[UPDATE 8/26/11 - Welcome to visitors from Fox News!! You may also be interested in the post from the 8/17 update below and the poll off to your right. Check back regularly as I will be posting additional material on this topic - Ken]

[UPDATE 8/22/11 Click here to download or listen to an hour long interview with Jonna Bianco, the expert on the topic of China's defaulted bonds.]

[UPDATE 8/17/11 - See my followup post A US Tactical Advantage in an Economic War with China for info on an 8/22/11 conference call on this topic.]

Progressive rhetoric in the debt ceiling debate holds that if the US doesn’t raise the ceiling it will automatically be in default. This is an intentional lie told for political reasons. It has nothing to do with economic or budgetary soundness. Any default will arise from US actions after we fail to raise the debt ceiling, not simply because we fail to raise it.

But what if it were true? It might not be the apocalyptic event everyone claims. It depends on international response. After all, China has intentionally defaulted on trillions of dollars of debt and the PRC is doing just fine. So much for default being disastrous to a nation.

From 1900 to 1939, China issued bonds purchased worldwide and even recommended by the US government as a sound investment. These were long term bonds of the sort issued by governments around the world; the same sort of US bonds held by China today and which the US is said to be in danger of defaulting on.

Following the Communist takeover, the new government repudiated that debt and refused to pay it. It continues to do so. The American Bondholders Foundation values the defaulted bonds at “over $750 billion to American citizens who are holding full faith and credit sovereign bonds sold to them by the Republic of China. Worldwide, the debt China owes to all bondholders is estimated to be several trillion dollars.”

Despite being issued by a previous Chinese government, the current government of China owes this money under accepted and recognized international law. That law holds that an “… established and widely recognized government of a nation is liable under international law for the full faith and credit obligations of the established and widely recognized predecessor government of the same nation.”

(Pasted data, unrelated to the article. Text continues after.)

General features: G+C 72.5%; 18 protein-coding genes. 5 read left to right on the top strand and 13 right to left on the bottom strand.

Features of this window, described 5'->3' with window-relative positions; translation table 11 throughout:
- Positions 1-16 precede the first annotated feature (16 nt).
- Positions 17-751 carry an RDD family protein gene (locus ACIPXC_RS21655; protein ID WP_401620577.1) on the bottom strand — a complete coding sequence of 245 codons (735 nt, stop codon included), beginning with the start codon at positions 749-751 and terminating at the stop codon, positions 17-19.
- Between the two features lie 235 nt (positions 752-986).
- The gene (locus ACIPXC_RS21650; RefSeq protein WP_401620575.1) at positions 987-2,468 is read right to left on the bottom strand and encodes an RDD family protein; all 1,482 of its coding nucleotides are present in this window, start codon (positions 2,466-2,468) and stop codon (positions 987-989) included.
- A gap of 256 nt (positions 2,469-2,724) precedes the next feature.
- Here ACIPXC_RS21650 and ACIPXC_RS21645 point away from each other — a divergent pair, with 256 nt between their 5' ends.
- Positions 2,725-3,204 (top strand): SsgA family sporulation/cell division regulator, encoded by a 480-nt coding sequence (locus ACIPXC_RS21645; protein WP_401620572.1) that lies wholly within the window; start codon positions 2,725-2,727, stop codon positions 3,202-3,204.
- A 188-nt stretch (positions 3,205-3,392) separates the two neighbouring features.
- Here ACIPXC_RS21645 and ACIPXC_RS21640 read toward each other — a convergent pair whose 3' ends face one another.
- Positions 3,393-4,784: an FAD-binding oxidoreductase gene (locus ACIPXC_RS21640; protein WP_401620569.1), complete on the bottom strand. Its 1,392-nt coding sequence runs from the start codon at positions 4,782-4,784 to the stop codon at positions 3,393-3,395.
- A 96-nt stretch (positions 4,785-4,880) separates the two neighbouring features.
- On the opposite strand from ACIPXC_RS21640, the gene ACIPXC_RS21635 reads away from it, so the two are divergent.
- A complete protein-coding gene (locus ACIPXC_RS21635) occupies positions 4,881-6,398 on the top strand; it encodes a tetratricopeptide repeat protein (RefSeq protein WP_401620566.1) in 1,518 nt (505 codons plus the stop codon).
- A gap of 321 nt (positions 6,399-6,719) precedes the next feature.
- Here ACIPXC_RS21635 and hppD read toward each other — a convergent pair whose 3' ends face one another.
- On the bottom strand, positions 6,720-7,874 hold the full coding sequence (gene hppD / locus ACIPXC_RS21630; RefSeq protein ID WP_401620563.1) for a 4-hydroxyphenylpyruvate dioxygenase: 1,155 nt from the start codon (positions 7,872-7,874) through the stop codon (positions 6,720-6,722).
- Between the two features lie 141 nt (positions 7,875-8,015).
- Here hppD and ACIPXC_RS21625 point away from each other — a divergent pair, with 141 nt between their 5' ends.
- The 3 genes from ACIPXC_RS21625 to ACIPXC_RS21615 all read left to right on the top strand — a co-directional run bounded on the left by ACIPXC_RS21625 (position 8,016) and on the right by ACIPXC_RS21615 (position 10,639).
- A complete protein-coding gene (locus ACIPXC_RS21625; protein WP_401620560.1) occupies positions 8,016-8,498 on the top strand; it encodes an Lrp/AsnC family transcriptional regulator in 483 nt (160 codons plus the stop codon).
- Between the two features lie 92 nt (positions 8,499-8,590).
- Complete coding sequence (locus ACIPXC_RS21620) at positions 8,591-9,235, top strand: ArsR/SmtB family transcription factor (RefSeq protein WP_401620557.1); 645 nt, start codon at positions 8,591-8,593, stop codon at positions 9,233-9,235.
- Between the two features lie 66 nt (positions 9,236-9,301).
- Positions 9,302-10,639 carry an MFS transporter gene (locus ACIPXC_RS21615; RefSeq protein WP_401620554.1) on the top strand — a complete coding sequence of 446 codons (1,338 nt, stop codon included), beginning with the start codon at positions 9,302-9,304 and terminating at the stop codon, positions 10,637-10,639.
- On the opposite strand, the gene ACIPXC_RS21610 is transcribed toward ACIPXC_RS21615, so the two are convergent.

China has practically acknowledged and accepted responsibility for the debt. In the late 1980s it settled some of these bonds issued in Great Britain to regain access to British financial markets. In the late 1970s China settled American claims for property nationalized by it in 1949. Jonna Bianco at American Bondholders Foundation reports that China has insisted the current Iraqi government be responsible for Iraqi debt accrued under Saddam Hussein. Of course, the PRC had no problem with accepting Hong Kong’s transfer to it despite not existing when the lease was drafted. Even the Left leaning Huffington Post and PBS acknowledge that such debt is not easily repudiated. Where there are questions, it is usually how much to repay and how to repay it. But the matter of whether the debt is valid or not is settled.

The US government has made any number of symbolic and meaningless protests in favor of the Chinese honoring their obligations. Other actions by members of Congress are more substantial. To date nothing has been done. Not by the US, anyway. China, on the other hand, has downgraded its US credit rating based on “…the US’s deteriorating debt repayment capability and drastic decline of the US government’s intention of debt repayment.” One assumes the news was delivered with a straight face.

China has intentionally defaulted on its obligations and has no plan to remedy the matter. The PRC enjoys international credit, investment and trade all while thumbing its nose at law and morality. Each time the issue comes up, it boldly restates its intentions not to pay. It simply continues to do business, ignores the protests and expects the world to follow its lead in refusing to address the issue.

Given that, why is anyone in the US worked up about a default that has not yet happened and will not happen even if the debt ceiling isn’t raised on Tuesday?

Speaking of the debt ceiling debate, here’s an idea. Since the Chinese owe US citizens billions of dollars and since they also hold billions in US debt, why don’t we just reduce our debt by the amount the Chinese owe us and pay the principle and interest to American citizens?

That injects billions into the economy without raising taxes, eliminates the need to raise the debt ceiling, reduces US debt, and avoids talk of a dubious default. It’s TARP, Qualitative Easing and Keynesian nonsense rolled up in a plan that puts American interests first, reduces taxes, increases savings and investment and stimulates economic growth all while keeping governmental ideas on how to do all that at bay.

By happy coincidence, the American Bondholders Foundation has a plan to do something quite similar to exactly that.

All it will take is an American government more willing to squeeze the Chinese government than it is to squeeze the American people. Comments are open … what say you?

FOR MORE LINKS ON THIS ISSUE:

Investor Alert: PRC Sovereign Bonds @ Global Securities Watch;

Congressional Endorsement of International Offset @ Global Securities Watch;